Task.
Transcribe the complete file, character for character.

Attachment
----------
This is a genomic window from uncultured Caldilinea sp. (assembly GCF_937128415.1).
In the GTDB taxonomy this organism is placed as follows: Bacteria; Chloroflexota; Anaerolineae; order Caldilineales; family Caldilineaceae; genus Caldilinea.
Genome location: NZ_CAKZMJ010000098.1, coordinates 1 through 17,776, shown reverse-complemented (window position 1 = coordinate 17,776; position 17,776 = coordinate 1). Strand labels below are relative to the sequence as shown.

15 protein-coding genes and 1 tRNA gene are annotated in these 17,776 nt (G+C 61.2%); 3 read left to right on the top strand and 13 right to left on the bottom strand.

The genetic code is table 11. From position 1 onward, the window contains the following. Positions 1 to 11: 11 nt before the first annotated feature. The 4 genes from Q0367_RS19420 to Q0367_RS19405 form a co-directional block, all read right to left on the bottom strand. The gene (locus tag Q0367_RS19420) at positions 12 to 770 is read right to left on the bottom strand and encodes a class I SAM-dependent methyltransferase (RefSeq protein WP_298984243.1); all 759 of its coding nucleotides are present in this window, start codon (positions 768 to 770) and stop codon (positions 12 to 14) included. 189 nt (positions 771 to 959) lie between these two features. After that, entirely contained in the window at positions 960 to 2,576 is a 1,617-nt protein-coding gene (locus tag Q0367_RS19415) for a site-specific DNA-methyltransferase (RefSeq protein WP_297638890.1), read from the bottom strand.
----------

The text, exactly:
This is a genomic window from uncultured Caldilinea sp. (assembly GCF_937128415.1).
In the GTDB taxonomy this organism is placed as follows: Bacteria; Chloroflexota; Anaerolineae; order Caldilineales; family Caldilineaceae; genus Caldilinea.
Genome location: NZ_CAKZMJ010000098.1, coordinates 1 through 17,776, shown reverse-complemented (window position 1 = coordinate 17,776; position 17,776 = coordinate 1). Strand labels below are relative to the sequence as shown.

15 protein-coding genes and 1 tRNA gene are annotated in these 17,776 nt (G+C 61.2%); 3 read left to right on the top strand and 13 right to left on the bottom strand.

The genetic code is table 11. From position 1 onward, the window contains the following. Positions 1 to 11: 11 nt before the first annotated feature. The 4 genes from Q0367_RS19420 to Q0367_RS19405 form a co-directional block, all read right to left on the bottom strand. The gene (locus tag Q0367_RS19420) at positions 12 to 770 is read right to left on the bottom strand and encodes a class I SAM-dependent methyltransferase (RefSeq protein WP_298984243.1); all 759 of its coding nucleotides are present in this window, start codon (positions 768 to 770) and stop codon (positions 12 to 14) included. 189 nt (positions 771 to 959) lie between these two features. After that, entirely contained in the window at positions 960 to 2,576 is a 1,617-nt protein-coding gene (locus tag Q0367_RS19415) for a site-specific DNA-methyltransferase (RefSeq protein WP_297638890.1), read from the bottom strand.